NEW YORK -- How does SARS spread, and what can be done to stop it? What are the many factors contributing to the obesity epidemic that's sweeping our nation? How can we protect communities from West Nile Virus? As these and other public health challenges dominate the news, The Robert Wood Johnson Foundation (RWJF) and the College Board today launched the Young Epidemiology Scholars (YES) student competition. With nearly half a million dollars in total scholarship awards, the program encourages high school juniors and seniors to learn more about epidemiology, the basic science of public health.
Epidemiology explores patterns of disease, illness and injury within populations, with the goal of developing methods for prevention, control and treatment to improve health. The basic skills required by epidemiology-- framing the right question, collecting relevant information and analyzing it to answer the question--will help students succeed in any area of study.
"We want to attract the best and brightest students to the YES competition," said J. Michael McGinnis, M.D., RWJF senior vice president. "We hope YES will awaken them to the power and principles of epidemiology, and enhance their ability to evaluate complex problems. We also hope the scholars will go on to make valuable contributions to our nation's health."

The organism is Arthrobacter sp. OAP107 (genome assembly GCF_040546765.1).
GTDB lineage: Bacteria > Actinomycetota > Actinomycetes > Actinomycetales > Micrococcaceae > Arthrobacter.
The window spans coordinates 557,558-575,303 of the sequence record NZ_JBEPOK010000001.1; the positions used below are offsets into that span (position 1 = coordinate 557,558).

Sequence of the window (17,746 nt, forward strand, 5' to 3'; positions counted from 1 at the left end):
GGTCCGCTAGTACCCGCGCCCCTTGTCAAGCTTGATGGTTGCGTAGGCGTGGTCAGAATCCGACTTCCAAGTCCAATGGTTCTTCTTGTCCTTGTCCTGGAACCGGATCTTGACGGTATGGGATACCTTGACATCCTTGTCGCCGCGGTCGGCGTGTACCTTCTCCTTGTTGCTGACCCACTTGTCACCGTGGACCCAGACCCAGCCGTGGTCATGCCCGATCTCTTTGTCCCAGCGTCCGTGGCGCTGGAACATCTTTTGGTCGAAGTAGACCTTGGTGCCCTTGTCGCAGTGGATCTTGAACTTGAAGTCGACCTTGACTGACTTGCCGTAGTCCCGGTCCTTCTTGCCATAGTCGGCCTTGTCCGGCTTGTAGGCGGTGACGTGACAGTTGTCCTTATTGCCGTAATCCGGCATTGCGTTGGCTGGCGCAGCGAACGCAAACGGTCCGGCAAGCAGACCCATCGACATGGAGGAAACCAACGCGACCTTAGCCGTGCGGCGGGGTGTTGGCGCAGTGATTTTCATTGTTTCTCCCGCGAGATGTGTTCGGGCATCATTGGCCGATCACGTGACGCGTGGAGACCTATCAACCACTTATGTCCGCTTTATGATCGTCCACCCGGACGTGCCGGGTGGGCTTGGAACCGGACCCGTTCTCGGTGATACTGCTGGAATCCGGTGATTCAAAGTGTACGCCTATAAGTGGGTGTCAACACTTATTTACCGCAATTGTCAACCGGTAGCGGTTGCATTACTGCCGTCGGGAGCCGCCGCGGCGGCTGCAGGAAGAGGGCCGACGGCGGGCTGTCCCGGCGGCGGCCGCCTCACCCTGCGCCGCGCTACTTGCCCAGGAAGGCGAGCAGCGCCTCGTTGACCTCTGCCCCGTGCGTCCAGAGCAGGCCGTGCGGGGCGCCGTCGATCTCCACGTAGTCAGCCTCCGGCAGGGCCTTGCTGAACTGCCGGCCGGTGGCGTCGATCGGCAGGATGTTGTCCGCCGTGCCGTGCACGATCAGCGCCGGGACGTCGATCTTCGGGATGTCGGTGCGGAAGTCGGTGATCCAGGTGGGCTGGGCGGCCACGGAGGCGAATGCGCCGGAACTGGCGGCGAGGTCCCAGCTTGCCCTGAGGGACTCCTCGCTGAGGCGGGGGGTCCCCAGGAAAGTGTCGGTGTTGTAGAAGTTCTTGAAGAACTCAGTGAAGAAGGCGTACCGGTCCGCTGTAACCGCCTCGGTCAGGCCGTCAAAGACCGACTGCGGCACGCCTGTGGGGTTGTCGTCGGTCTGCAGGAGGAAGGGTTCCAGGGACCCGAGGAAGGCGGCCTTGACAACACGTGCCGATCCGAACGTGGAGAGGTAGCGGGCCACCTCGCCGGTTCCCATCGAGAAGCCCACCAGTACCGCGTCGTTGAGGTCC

The YES student competition seeks outstanding original research projects in which students apply the principles of epidemiology to a health-related area. The competition is open to high school juniors and seniors and will award up to 120 scholarships to regional and national winners. Two national winners each will receive a $50,000 scholarship. The YES program also includes a teacher competition, now in its second year, that highlights innovative epidemiology curricula.
Read more about the competition and online registration. The deadline for entries is February 6, 2004. YES will host regional competitions in the spring. Twelve finalists will travel to Washington, D.C., in May 2004 for the national competition.
"This is an important competition, not only because it offers generous college scholarships, but also because of the unique way it can develop and expand how young people think," said Gaston Caperton, president of the College Board. "We are proud to lend our voice and skills to The Robert Wood Johnson Foundation's efforts to encourage greater understanding of epidemiology and public health issues."
RWJF chose the College Board to administer the YES program because of its strong connections to teachers and students through existing initiatives such as the Advanced Placement Program®.
For more information, contact Jennifer Topiel at (212) 713-8052.